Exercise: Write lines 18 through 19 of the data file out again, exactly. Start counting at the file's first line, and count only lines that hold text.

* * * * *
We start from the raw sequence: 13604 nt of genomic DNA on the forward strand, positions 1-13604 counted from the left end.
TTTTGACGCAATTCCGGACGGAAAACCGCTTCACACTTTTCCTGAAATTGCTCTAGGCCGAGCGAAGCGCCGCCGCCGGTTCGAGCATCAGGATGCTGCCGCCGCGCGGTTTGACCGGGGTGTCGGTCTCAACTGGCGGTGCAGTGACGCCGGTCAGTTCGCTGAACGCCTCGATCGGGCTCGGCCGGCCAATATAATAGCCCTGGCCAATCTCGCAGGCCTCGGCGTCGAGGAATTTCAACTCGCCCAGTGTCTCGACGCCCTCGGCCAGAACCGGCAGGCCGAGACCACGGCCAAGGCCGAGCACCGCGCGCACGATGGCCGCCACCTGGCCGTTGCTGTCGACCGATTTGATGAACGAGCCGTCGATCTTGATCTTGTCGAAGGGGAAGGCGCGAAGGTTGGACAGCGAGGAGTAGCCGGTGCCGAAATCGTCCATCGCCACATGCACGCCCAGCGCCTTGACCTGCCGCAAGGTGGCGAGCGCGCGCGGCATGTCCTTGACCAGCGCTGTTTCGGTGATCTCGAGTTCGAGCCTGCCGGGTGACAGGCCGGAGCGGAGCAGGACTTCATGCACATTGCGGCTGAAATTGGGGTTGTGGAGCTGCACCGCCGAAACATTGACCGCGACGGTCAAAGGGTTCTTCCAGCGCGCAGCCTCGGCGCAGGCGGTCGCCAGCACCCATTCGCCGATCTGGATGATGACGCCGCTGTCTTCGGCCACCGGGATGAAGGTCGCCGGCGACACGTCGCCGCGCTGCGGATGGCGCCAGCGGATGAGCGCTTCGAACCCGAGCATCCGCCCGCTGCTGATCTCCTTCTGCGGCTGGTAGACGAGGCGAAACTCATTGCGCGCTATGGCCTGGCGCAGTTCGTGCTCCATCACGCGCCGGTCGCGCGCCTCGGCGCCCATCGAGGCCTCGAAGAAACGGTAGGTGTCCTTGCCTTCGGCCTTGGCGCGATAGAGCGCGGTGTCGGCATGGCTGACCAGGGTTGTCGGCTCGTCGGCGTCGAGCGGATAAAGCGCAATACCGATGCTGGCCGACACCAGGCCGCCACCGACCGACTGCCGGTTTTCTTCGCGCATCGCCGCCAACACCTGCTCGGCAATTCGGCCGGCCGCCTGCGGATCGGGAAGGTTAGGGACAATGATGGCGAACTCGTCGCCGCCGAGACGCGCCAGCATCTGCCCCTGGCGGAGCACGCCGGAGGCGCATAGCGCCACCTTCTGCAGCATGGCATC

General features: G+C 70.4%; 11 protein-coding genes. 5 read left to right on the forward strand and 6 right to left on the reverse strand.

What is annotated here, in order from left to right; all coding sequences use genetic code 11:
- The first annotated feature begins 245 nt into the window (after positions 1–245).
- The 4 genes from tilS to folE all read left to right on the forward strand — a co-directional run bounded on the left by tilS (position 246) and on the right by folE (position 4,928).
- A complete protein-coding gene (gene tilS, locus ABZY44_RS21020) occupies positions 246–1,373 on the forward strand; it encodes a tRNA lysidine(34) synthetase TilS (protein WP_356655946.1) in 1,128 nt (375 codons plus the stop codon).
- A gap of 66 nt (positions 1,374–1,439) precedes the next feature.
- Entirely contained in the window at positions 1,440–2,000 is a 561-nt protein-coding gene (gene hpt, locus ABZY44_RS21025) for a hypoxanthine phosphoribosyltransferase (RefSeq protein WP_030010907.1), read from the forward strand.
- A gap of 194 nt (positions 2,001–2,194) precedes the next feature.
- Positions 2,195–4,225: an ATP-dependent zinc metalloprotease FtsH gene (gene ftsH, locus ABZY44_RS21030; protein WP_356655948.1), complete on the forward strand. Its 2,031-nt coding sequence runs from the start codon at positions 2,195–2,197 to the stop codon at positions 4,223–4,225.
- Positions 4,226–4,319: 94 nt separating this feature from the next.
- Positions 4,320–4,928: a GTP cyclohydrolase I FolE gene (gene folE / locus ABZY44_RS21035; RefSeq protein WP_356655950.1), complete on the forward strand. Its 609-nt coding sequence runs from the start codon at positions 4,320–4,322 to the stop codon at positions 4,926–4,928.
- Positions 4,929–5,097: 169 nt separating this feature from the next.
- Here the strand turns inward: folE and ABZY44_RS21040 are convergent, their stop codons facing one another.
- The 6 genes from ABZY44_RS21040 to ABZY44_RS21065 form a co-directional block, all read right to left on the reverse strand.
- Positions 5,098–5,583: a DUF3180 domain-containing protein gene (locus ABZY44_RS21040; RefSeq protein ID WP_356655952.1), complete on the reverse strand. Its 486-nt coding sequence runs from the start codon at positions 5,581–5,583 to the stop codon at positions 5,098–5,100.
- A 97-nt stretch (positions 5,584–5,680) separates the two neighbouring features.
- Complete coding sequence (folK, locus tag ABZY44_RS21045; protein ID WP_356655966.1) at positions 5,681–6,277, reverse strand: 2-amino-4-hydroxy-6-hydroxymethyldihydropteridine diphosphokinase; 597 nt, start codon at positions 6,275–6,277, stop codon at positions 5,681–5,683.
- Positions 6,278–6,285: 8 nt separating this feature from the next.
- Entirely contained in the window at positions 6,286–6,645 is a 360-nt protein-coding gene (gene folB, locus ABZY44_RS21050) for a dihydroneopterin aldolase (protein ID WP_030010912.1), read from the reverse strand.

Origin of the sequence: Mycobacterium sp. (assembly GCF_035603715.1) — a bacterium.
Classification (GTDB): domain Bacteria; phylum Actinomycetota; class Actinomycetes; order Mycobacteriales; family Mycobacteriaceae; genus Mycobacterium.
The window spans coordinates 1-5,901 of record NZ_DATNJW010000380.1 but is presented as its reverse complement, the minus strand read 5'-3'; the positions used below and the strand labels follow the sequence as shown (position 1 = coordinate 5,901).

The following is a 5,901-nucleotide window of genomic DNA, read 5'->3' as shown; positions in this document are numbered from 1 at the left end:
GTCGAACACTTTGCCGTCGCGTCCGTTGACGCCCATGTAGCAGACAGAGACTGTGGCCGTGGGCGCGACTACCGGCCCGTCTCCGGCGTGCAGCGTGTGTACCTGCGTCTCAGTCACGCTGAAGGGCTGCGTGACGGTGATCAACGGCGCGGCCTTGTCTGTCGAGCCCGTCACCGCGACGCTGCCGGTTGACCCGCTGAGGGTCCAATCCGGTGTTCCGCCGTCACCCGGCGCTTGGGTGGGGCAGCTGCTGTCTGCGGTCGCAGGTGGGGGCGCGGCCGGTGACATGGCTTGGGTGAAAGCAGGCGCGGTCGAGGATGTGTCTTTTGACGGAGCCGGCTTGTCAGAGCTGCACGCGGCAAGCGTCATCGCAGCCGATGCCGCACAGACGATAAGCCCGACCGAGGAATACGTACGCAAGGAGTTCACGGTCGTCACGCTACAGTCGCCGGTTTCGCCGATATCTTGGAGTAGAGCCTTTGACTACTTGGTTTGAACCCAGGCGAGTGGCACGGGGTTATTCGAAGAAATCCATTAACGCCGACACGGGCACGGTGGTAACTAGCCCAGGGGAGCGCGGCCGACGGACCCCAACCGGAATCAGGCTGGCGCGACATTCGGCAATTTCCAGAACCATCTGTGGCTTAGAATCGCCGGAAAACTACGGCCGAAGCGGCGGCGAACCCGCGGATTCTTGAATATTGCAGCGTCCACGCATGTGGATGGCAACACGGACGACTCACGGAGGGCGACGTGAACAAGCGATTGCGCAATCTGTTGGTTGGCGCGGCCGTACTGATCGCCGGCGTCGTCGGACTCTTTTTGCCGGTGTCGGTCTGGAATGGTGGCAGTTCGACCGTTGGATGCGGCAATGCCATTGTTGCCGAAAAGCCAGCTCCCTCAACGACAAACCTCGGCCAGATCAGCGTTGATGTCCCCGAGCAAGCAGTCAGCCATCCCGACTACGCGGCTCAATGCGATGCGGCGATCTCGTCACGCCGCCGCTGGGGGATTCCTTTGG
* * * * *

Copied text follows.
- A 97-nt stretch (positions 5,584–5,680) separates the two neighbouring features.
- Complete coding sequence (folK, locus tag ABZY44_RS21045; protein ID WP_356655966.1) at positions 5,681–6,277, reverse strand: 2-amino-4-hydroxy-6-hydroxymethyldihydropteridine diphosphokinase; 597 nt, start codon at positions 6,275–6,277, stop codon at positions 5,681–5,683.